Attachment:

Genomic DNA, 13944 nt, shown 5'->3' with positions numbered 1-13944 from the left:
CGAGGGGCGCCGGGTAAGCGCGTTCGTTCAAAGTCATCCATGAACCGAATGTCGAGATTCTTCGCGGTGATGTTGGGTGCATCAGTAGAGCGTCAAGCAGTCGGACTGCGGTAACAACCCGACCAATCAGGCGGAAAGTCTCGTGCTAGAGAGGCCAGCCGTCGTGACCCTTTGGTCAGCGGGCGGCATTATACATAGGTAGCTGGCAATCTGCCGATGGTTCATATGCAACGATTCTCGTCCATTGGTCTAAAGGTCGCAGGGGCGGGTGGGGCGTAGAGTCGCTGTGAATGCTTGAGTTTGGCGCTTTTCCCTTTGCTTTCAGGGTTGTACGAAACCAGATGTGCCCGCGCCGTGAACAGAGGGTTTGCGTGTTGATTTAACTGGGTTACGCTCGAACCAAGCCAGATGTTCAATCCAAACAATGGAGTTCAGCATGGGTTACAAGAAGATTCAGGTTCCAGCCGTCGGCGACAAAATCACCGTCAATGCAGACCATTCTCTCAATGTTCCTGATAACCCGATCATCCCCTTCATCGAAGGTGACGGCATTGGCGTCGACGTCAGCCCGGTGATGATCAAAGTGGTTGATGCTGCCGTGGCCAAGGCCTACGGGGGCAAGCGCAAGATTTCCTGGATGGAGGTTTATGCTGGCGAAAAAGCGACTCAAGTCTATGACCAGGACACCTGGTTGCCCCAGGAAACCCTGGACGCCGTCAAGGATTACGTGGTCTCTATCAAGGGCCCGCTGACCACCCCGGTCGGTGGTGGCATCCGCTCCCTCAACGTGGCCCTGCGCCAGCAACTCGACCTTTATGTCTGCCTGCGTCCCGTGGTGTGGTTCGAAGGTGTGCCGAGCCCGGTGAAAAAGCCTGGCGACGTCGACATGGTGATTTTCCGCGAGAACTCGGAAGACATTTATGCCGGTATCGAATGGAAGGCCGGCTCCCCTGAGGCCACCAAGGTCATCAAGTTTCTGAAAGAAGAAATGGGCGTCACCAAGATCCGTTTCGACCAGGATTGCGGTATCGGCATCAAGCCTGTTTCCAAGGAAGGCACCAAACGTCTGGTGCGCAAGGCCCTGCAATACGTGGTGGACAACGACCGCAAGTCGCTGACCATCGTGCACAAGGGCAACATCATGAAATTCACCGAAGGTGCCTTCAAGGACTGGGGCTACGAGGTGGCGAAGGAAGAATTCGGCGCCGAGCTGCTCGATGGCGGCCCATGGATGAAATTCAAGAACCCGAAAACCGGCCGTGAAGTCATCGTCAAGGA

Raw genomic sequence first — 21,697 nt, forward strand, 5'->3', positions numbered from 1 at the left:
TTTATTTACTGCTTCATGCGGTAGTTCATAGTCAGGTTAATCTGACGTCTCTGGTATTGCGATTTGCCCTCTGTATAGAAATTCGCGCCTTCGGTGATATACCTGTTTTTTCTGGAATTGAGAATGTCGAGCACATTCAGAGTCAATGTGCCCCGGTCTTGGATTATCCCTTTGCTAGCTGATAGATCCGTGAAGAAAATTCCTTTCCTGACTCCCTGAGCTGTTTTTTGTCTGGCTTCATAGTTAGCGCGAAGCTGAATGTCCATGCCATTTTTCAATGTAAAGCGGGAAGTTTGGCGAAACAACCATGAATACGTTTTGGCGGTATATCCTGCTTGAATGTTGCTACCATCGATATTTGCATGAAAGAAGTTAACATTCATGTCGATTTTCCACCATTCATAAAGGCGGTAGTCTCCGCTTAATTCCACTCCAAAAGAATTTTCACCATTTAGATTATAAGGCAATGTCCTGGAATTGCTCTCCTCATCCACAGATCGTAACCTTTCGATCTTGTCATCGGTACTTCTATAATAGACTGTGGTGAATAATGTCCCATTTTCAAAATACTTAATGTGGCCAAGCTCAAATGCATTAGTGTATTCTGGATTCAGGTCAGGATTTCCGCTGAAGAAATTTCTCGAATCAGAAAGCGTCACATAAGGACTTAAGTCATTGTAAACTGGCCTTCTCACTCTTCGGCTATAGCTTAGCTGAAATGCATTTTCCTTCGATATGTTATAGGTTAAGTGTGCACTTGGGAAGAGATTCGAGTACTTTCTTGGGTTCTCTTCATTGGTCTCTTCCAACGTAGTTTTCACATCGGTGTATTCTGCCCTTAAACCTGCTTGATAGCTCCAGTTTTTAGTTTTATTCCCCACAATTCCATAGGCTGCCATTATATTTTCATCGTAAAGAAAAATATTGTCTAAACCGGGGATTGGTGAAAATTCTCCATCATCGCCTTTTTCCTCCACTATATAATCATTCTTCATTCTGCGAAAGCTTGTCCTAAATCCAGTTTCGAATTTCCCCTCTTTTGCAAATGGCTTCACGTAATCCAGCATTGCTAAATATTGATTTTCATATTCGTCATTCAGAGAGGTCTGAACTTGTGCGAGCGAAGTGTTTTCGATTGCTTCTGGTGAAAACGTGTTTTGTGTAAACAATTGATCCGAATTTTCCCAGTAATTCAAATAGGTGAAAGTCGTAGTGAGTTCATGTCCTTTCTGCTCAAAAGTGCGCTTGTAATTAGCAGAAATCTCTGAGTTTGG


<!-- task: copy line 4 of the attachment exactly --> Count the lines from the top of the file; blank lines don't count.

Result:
TTTATTTACTGCTTCATGCGGTAGTTCATAGTCAGGTTAATCTGACGTCTCTGGTATTGCGATTTGCCCTCTGTATAGAAATTCGCGCCTTCGGTGATATACCTGTTTTTTCTGGAATTGAGAATGTCGAGCACATTCAGAGTCAATGTGCCCCGGTCTTGGATTATCCCTTTGCTAGCTGATAGATCCGTGAAGAAAATTCCTTTCCTGACTCCCTGAGCTGTTTTTTGTCTGGCTTCATAGTTAGCGCGAAGCTGAATGTCCATGCCATTTTTCAATGTAAAGCGGGAAGTTTGGCGAAACAACCATGAATACGTTTTGGCGGTATATCCTGCTTGAATGTTGCTACCATCGATATTTGCATGAAAGAAGTTAACATTCATGTCGATTTTCCACCATTCATAAAGGCGGTAGTCTCCGCTTAATTCCACTCCAAAAGAATTTTCACCATTTAGATTATAAGGCAATGTCCTGGAATTGCTCTCCTCATCCACAGATCGTAACCTTTCGATCTTGTCATCGGTACTTCTATAATAGACTGTGGTGAATAATGTCCCATTTTCAAAATACTTAATGTGGCCAAGCTCAAATGCATTAGTGTATTCTGGATTCAGGTCAGGATTTCCGCTGAAGAAATTTCTCGAATCAGAAAGCGTCACATAAGGACTTAAGTCATTGTAAACTGGCCTTCTCACTCTTCGGCTATAGCTTAGCTGAAATGCATTTTCCTTCGATATGTTATAGGTTAAGTGTGCACTTGGGAAGAGATTCGAGTACTTTCTTGGGTTCTCTTCATTGGTCTCTTCCAACGTAGTTTTCACATCGGTGTATTCTGCCCTTAAACCTGCTTGATAGCTCCAGTTTTTAGTTTTATTCCCCACAATTCCATAGGCTGCCATTATATTTTCATCGTAAAGAAAAATATTGTCTAAACCGGGGATTGGTGAAAATTCTCCATCATCGCCTTTTTCCTCCACTATATAATCATTCTTCATTCTGCGAAAGCTTGTCCTAAATCCAGTTTCGAATTTCCCCTCTTTTGCAAATGGCTTCACGTAATCCAGCATTGCTAAATATTGATTTTCATATTCGTCATTCAGAGAGGTCTGAACTTGTGCGAGCGAAGTGTTTTCGATTGCTTCTGGTGAAAACGTGTTTTGTGTAAACAATTGATCCGAATTTTCCCAGTAATTCAAATAGGTGAAAGTCGTAGTGAGTTCATGTCCTTTCTGCTCAAAAGTGCGCTTGTAATTAGCAGAAATCTCTGAGTTTGG